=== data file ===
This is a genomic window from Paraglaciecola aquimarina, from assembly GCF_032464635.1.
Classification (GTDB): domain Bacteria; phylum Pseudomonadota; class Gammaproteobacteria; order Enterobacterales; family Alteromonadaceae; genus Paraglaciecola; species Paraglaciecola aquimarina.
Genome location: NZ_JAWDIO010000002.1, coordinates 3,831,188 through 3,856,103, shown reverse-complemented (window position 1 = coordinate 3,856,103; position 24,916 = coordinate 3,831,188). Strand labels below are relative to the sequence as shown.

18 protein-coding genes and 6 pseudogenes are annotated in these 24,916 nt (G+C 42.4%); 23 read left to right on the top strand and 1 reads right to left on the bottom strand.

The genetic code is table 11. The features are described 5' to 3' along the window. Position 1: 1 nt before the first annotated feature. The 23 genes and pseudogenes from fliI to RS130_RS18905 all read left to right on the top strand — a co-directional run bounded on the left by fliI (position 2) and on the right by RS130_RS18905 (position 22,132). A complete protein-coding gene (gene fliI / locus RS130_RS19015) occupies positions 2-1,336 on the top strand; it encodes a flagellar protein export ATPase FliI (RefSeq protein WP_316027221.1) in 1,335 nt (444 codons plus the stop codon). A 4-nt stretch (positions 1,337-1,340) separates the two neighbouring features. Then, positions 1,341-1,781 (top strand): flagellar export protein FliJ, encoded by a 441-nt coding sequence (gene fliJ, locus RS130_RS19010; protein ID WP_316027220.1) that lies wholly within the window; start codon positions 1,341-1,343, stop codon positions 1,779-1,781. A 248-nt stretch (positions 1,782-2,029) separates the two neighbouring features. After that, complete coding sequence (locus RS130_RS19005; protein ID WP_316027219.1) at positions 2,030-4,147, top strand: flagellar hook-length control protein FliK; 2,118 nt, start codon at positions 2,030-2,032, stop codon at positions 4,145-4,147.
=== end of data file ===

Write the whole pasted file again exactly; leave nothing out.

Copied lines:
This is a genomic window from Paraglaciecola aquimarina, from assembly GCF_032464635.1.
Classification (GTDB): domain Bacteria; phylum Pseudomonadota; class Gammaproteobacteria; order Enterobacterales; family Alteromonadaceae; genus Paraglaciecola; species Paraglaciecola aquimarina.
Genome location: NZ_JAWDIO010000002.1, coordinates 3,831,188 through 3,856,103, shown reverse-complemented (window position 1 = coordinate 3,856,103; position 24,916 = coordinate 3,831,188). Strand labels below are relative to the sequence as shown.

18 protein-coding genes and 6 pseudogenes are annotated in these 24,916 nt (G+C 42.4%); 23 read left to right on the top strand and 1 reads right to left on the bottom strand.

The genetic code is table 11. The features are described 5' to 3' along the window. Position 1: 1 nt before the first annotated feature. The 23 genes and pseudogenes from fliI to RS130_RS18905 all read left to right on the top strand — a co-directional run bounded on the left by fliI (position 2) and on the right by RS130_RS18905 (position 22,132). A complete protein-coding gene (gene fliI / locus RS130_RS19015) occupies positions 2-1,336 on the top strand; it encodes a flagellar protein export ATPase FliI (RefSeq protein WP_316027221.1) in 1,335 nt (444 codons plus the stop codon). A 4-nt stretch (positions 1,337-1,340) separates the two neighbouring features. Then, positions 1,341-1,781 (top strand): flagellar export protein FliJ, encoded by a 441-nt coding sequence (gene fliJ, locus RS130_RS19010; protein ID WP_316027220.1) that lies wholly within the window; start codon positions 1,341-1,343, stop codon positions 1,779-1,781. A 248-nt stretch (positions 1,782-2,029) separates the two neighbouring features. After that, complete coding sequence (locus RS130_RS19005; protein ID WP_316027219.1) at positions 2,030-4,147, top strand: flagellar hook-length control protein FliK; 2,118 nt, start codon at positions 2,030-2,032, stop codon at positions 4,145-4,147.